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SQL Server Versions – SQL Server Updates

In this blog, we look at the different SQL Server versions along with the corresponding end of support and the overall SQL lifecycle. The first SQL Server was released in the year 1989 as SQL Server 1.0. Since then we have seen regular releases until the latest – SQL Server 2022 which is out as release candidate 1 and due for general availability by the end of the year.

If you have been using SQL Server for some time, you may not be tracking with which SQL version you are using, when support runs out, until when extended support is offered and so on. So we are going to cover all the end-of-support dates for each SQL version here.


This is a full rundown of each SQL version, its release date, end of mainstream support and end of extended support, also known as end of life. You can also see easily which versions are presently covered by support.


Using unsupported SQL servers is one issue, but as SQL Server relies on Windows, another security risk is opened up if you are relying on an older out-of-support Windows version.

Here is a useful guide on which Windows Server/Windows each SQL Server version supports.

In this table, you can see each Windows Server version, its release date, end of mainstream support and end of extended support. You can also easily see which versions are presently under support.

Windows Server end of support

SQL Server Update – When is it due?

Using the information above and as needed using the directions in this document (Determine the version, edition, and update level – SQL Server) you can see if you are using an out-of-support version of SQL Server or the accompanying Windows Server.

Recently passed important dates for SQL Server updates:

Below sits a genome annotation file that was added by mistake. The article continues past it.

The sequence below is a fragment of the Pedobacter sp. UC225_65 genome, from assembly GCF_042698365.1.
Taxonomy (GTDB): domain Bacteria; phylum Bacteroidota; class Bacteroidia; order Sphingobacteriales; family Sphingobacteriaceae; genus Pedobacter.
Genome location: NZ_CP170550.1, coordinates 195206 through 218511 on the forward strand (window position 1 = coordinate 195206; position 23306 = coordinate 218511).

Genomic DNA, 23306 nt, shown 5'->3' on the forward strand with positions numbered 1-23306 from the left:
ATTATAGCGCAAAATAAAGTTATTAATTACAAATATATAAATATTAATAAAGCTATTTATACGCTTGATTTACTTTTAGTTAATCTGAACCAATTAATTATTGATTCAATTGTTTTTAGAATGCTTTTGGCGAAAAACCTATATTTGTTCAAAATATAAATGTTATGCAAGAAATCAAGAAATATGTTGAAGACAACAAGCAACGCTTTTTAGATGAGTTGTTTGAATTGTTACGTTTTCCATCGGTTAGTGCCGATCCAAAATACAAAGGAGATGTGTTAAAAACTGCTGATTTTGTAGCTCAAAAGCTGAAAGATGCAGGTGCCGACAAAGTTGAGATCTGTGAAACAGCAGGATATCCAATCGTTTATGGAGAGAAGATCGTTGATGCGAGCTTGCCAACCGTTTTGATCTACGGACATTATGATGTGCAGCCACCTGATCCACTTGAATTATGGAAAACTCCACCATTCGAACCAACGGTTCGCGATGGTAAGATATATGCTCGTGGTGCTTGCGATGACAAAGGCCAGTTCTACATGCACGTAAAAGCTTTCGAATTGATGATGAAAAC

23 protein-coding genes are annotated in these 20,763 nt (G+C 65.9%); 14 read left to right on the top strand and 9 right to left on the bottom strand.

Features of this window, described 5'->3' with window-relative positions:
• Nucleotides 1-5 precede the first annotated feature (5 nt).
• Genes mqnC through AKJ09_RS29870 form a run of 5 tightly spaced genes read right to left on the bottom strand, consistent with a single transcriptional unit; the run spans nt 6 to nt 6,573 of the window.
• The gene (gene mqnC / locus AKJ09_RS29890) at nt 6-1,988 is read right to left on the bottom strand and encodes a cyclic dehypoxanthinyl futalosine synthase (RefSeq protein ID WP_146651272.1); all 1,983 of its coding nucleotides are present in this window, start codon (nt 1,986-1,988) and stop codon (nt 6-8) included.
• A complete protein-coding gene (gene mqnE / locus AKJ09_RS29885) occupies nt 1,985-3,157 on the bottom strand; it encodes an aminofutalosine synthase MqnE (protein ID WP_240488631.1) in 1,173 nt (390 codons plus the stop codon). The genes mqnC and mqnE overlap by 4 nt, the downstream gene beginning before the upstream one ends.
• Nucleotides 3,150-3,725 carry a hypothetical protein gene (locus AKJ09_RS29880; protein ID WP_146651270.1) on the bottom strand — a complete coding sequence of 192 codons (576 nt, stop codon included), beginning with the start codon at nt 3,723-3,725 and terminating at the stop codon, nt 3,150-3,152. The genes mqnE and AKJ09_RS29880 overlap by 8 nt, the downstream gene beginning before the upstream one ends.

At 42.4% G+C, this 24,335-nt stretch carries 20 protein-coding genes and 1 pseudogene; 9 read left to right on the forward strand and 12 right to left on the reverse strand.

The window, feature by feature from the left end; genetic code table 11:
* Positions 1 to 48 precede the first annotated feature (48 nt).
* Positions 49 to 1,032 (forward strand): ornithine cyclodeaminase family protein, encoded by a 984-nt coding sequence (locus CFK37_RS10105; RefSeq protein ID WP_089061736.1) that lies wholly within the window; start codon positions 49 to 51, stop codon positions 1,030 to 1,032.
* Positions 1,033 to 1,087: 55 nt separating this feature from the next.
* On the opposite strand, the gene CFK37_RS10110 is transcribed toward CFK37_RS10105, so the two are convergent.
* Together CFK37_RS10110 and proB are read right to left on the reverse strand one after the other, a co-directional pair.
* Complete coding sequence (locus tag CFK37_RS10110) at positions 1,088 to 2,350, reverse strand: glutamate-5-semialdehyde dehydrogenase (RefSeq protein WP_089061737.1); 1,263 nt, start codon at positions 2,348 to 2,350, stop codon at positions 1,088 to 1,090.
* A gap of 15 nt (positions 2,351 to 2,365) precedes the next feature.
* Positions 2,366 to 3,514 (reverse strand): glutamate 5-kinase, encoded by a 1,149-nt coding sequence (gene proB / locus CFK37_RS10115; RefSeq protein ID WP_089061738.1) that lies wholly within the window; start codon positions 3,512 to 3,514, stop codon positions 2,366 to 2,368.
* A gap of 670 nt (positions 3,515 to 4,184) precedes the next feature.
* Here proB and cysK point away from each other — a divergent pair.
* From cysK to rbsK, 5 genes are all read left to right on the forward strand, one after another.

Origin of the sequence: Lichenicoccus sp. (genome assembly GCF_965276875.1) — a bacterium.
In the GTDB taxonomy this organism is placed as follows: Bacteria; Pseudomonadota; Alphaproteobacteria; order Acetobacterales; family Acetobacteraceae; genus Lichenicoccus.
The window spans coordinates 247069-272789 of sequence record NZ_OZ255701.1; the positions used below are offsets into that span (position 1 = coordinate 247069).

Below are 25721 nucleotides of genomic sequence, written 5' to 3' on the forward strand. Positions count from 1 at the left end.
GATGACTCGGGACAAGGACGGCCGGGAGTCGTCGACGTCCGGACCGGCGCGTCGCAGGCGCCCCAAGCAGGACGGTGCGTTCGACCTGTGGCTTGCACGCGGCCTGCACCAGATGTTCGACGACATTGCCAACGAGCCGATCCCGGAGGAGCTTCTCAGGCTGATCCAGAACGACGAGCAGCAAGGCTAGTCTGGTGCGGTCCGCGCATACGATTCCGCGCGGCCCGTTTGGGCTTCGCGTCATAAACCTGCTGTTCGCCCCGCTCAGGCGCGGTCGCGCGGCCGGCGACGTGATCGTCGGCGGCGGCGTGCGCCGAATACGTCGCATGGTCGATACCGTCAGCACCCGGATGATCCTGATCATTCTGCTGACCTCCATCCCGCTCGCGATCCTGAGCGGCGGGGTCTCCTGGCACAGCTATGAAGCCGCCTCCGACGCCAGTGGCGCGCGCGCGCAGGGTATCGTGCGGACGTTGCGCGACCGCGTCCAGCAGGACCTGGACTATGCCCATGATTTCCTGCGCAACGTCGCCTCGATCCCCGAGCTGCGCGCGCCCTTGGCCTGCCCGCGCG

• 11th July 2022 end of extended support for SQL Server 2012
  • 9th October 2022 end of mainstream support for Windows Server 2012
  • 11th October 2022 end of mainstream support for SQL Server 2017

Forthcoming dates for SQL Server updates to be aware of:

  • 10th October 2023 end of extended support for Windows Server 2012
  • 9th Jan 2024 end of mainstream support for Windows Server 2019
  • 9th July 2024 end of extended support for SQL Server 2014

All earlier versions are not within either support or extended support, meaning applications are at risk. Here you can see what you may be missing.

Microsoft support


This is the main life of a product, on occasion you will see cumulative updates and you can request design changes and new features. Moreover, you can open support tickets, get security updates, security support, non-security fixes etc.


During this stage, you can open paid support tickets and get security updates. However, no non-security fixes, features or design changes will be acted upon. There are no updates during extended support.

You can read more about what the fixed lifecycle looks like at Microsoft in this policy: Fixed Lifecycle Policy | Microsoft Docs


This programme is the final recourse for organisations that need to run legacy applications past the cut-off for extended support. It is called the Extended Security Update (ESU) programme. It only consists of critical and sometimes important security updates.

This programme is only available by purchase and not offered on all products. Currently, it is available for some Windows Server versions and SQL Server 2012. You can find out more here: FAQ – Extended Security Updates | Microsoft Docs

A NOTE ABOUT SQL Server Updates

Due to the nature of SQL Server updates, you can’t always make the jump from an old SQL Server version to the most recent. Take migrating SQL Server 2008 to SQL Server 2019, for example. It requires a migration to something like SQL Server 2016 first, and then from there, the migration to SQL Server 2019 becomes possible. Alternately, at that point, making the jump to the cloud and Azure SQL would be the logical modernisation jump – making the most of available cloud capabilities.

We have explored SQL Server and Azure SQL in some recent blogs. You can get some insight into staying on SQL Server or migrating to Azure SQL here:


You can see an example of our SQL Server work in this case study or take a look at our SQL Server expertise at Ballard Chalmers. Do get in touch for a free consultation or to find out how Ballard Chalmers can help.

Post Terms: SQL Server | SQL Server 2008 end of support | SQL Server 2012 end of support | SQL Server 2019 | SQL Server upgrade

About the Author

Marketing Manager, Leah Monterroso, has been writing blogs and articles for the last six years. Since working with Ballard Chalmers, she has immersed herself in Microsoft tech news and bringing value to clients and the wider community through content.

You can find Leah online at:

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